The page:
The governor and the chairman of the legislature’s Appropriations Committee don’t agree on how much money Nebraska has to devote to tax relief.
Gov. Dave Heineman insists Nebraska has between $370-and-500 million to devote to tax cuts.
“I’ve outlined in general terms what we ought to do,” Heineman says. “I’ve said we’re willing to be very, very flexible, but at the end of the day, we need to provide tax relief for Nebraskans.”
Under the governor’s plan, the legislature would reduce a cash serve fund expected to top $700 million to $500 million. It would count on regular state revenue growth to provide both property and income tax relief.
Heineman has not unveiled a specific tax cut proposal. He has proposed state government has more room to cut taxes without risking its fiscal base than lawmakers have thought.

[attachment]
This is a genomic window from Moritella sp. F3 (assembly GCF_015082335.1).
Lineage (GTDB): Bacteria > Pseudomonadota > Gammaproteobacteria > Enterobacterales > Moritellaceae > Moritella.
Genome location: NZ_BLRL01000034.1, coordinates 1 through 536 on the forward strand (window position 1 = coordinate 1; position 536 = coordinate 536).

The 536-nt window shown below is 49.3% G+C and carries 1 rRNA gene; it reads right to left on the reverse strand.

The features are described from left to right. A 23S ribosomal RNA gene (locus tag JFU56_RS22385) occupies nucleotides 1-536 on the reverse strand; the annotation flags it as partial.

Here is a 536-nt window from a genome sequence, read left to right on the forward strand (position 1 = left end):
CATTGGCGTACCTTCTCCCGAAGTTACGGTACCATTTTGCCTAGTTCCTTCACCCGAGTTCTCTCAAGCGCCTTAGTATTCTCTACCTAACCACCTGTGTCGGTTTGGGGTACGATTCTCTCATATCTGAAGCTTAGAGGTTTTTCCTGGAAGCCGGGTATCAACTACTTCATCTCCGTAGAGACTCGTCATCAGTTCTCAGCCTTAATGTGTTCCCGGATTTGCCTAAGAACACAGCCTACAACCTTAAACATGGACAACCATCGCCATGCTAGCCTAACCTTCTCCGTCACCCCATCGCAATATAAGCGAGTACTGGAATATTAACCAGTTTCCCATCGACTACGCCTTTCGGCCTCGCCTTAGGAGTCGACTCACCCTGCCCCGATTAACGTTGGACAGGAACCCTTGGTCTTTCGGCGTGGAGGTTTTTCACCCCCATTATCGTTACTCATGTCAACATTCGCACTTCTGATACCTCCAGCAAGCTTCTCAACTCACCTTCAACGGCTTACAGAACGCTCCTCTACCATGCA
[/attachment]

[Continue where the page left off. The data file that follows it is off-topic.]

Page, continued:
Sen. Heath Mello of Omaha, though, accuses Heineman of advocating the use of one-time funds to provide ongoing tax cuts.
Mello, chairman of the Unicameral’s Appropriations Committee, claims the governor has painted a rosier picture of the state’s finances than warranted. Mello says the state would not have survived the downturn due to the recession without an infusion of $600 million federal funds between 2009-and-2012.
In addition, Mello says the Legislative Fiscal Office recommends keeping the cash reserve fund at $643 million to weather the next national economic downturn, which could last anywhere from three to four years.
Mello says Heineman’s plan would place state finances in jeopardy.
“He has a responsibility as much as anyone else who proposes a multi-year massive expansive tax reform proposal to show how we continue to pay for the services that Nebraskans deserve and they expect from their state government,” Mello tells Nebraska Radio Network.
Mello estimates the state has as much as $75 million dollars it could devote to tax cuts.
AUDIO: Brent Martin reports [:50]